Should orgs offer chaplaincy services?

by Stephanie Zillman21 Oct 2013

In early 2007, the Howard government introduced the National School Chaplaincy program – federal funding for chaplains to work in schools, with the proviso they were not to evangelise or proselytise, but to provide support and guidance to students and staff alike. Now, offering the services of a chaplain to employees is on the rise.

According to one chaplaincy service provider, Chaplains without Borders, the main reasons why companies engage the services of chaplains for the workplace include:
 

  • HR isn’t a ‘cone of silence’, and employees appreciate the option of talking to a third party in times of stress, whether the need stems from their professional or personal lives
     
  • To assist in crisis management – chaplains can provide support to employees who have undergone a work-related or personal trauma
     
  • To provide seminars – covering topical religious issues such as inter-faith understanding and ethics, promoting workplace tolerance and multiculturalism

All good points, but is it really possible for chaplains to provide these services without promoting religion? Some HR professionals say 'yes.' Several organisations that offer chaplains to employees include Crown Casino, Bendigo Bank, The Wilson Group, Southern Cross Station and Silcar Human Resources Management.

While workplace chaplains often can be found in emergency services departments, schools and hospitals, other employers have tended to avoid sponsoring chaplains. However employers that use chaplains say these individuals can act as employee sounding boards, provide counselling, guide employees to other counsellors and help in a range of stressful and possibly life-altering situations. What's more, these employers believe, chaplains can help the bottom line by improving morale and retention.

Some employers are likely to balk at the idea of using a corporate chaplain. "There are still a lot of skeptics in the workplace," says Gil Stricklin, founder and president of Marketplace Ministries, a not-for-profit organisation that provides chaplaincy services to businesses. “If you mention chaplains or religion or faith they say: 'How can you take religion to the workplace? We don't mix religion and work. We don't mix church and state.”

A tenet of chaplaincy is to not overtly push religion but to act as a confidential counselor and life coach. The chaplain can act as the designated person for employees to turn to at the workplace for support and advice about personal matters, as a value-added alternative to the standard employee assistance program.

Religion and the personal struggles of employees are delicate areas to negotiate in the secular corporate workspace; HR may investigate the chaplain/counsellor model to see if it can make for a less stressed (and therefore more productive) workforce.

COMMENTS

  • by Kenn Kilah 19/03/2012 3:02:07 PM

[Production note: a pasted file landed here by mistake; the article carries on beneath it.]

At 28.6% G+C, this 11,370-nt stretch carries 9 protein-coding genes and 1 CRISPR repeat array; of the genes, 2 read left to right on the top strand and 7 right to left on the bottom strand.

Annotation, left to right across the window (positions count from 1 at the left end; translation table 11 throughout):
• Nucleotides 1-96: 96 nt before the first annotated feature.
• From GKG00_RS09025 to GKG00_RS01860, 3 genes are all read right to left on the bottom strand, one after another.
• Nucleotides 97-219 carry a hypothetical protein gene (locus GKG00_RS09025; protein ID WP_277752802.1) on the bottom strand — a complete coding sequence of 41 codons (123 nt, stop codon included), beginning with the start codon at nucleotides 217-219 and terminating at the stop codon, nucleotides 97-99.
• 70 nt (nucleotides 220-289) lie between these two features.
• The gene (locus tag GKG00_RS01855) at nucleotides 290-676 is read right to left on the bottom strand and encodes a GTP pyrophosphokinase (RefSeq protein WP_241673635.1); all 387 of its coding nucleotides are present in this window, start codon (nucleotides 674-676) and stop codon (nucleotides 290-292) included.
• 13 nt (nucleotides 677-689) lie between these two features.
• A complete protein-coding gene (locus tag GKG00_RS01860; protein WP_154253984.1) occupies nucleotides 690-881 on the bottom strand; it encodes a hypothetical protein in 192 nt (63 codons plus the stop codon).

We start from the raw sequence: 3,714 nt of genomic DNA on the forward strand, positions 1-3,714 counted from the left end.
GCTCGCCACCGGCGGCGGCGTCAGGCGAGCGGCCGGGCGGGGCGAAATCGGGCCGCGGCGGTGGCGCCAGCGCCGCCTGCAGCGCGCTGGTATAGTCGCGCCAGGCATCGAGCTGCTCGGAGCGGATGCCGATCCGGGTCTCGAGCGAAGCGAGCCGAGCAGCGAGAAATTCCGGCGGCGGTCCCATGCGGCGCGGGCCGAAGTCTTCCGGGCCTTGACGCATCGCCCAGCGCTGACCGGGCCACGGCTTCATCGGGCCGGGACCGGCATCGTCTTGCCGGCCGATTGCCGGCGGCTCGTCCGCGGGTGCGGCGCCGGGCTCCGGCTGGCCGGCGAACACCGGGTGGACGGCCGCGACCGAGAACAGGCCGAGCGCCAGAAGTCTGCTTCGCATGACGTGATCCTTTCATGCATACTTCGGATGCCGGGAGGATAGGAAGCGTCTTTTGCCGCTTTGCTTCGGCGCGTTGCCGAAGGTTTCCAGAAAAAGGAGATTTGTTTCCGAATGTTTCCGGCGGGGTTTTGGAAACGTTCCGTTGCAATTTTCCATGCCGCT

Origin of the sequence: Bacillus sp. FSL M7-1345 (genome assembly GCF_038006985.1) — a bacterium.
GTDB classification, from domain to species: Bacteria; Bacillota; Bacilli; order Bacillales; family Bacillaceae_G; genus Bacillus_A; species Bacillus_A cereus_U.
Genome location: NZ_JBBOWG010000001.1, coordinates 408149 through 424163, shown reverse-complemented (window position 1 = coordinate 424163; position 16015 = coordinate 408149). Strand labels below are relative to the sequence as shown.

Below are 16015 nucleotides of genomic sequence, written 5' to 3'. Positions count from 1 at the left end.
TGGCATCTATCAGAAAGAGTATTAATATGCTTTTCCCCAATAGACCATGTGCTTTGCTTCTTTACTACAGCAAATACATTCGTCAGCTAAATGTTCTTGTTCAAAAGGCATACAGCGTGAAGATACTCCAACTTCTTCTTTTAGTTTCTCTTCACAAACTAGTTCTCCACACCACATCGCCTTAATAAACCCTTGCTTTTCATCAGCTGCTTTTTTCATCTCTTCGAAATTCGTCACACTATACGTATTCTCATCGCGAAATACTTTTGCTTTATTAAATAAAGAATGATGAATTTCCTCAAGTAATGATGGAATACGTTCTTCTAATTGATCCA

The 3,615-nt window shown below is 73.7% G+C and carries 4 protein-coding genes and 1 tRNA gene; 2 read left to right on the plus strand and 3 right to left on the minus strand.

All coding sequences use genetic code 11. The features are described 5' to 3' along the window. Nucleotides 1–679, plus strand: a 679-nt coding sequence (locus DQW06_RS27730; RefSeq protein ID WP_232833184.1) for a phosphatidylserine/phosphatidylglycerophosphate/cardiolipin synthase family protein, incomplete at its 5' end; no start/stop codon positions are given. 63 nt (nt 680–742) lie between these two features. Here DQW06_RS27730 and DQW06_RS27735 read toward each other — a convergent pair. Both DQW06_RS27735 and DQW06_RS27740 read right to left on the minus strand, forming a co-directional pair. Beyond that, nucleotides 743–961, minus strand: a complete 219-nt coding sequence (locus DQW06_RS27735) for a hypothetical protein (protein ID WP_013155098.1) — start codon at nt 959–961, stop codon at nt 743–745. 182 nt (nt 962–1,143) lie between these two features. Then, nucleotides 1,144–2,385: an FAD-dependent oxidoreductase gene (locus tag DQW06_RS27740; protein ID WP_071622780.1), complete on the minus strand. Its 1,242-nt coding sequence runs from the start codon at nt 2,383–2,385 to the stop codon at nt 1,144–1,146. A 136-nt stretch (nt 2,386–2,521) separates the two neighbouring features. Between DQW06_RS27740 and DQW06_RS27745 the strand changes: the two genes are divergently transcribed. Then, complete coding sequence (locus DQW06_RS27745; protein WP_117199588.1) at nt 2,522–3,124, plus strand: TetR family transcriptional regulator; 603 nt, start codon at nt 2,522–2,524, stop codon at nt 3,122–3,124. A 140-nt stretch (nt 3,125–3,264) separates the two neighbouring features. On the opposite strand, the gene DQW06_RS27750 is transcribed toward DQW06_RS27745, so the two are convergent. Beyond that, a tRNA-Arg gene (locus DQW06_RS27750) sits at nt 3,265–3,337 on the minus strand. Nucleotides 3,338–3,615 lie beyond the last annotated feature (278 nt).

Hi there. I have been working as a chaplain in the workplace for the past ten years. One of the important benefits I have found is to actually relieve department managers from having to deal with personal issues such as; stress over marriage problems, stress of single mums with sick children, counseling men who have child support issues, men who have issues with blended families. My employer woul always support me in communicate the benefit of managers recommending their staff to me.

  • by John Attwater 19/03/2012 3:27:23 PM

    This is what Employee Assistance Programs are for, not chaplaincy services. I wonder how receptive a muslim or buddhist employee would be to being referred to a chaplain for support on personal issues....let alone an atheist. It's hardly inclusive or recognising the diversity of our workforce. In fact, it's sending a very clear message to employees about the culture of the organisation, and what 'most of us around here' are like.
    I would also think that chaplaincy advice would be rooted in religious values and beliefs, potentially doing more harm to an employee experiencing a personal issue, than good. I can't imagine employees seeking support on issues such as unwanted pregnancy, divorce or sexuality would get receive balanced and reasoned advice in all circumstances.

  • by Bernie Althofer 20/03/2012 9:28:12 AM

    Organisations can and do have both Chaplains and an EAS/P. Having worked in a police organisation where both services were provided, each service seemed to meet differing needs of individuals. Chaplaincy Programs that offer a range of religious backgrounds may find that employees 'accept' the diversity of beliefs.

    I suspect that if there are clearly defined policies and procedures, and understandings about who provides which service and the limitations, then the Chaplains and the EAS/P can work together when required, and as individuals offer services or support as required by the employees. Kenn and John both offer good points. Having been a Peer Support Officer who has liased with both Chaplains and EAS/P staff, employees seem to head towards those who can best help them when required. Sometimes, it will be the Chaplain, sometimes EAS/P and sometimes both.
    I believe that establishing a relationship is a key determinant and when trust has been built, and employees know what can and can't be discussed in confidence, they know who they will go to for support.

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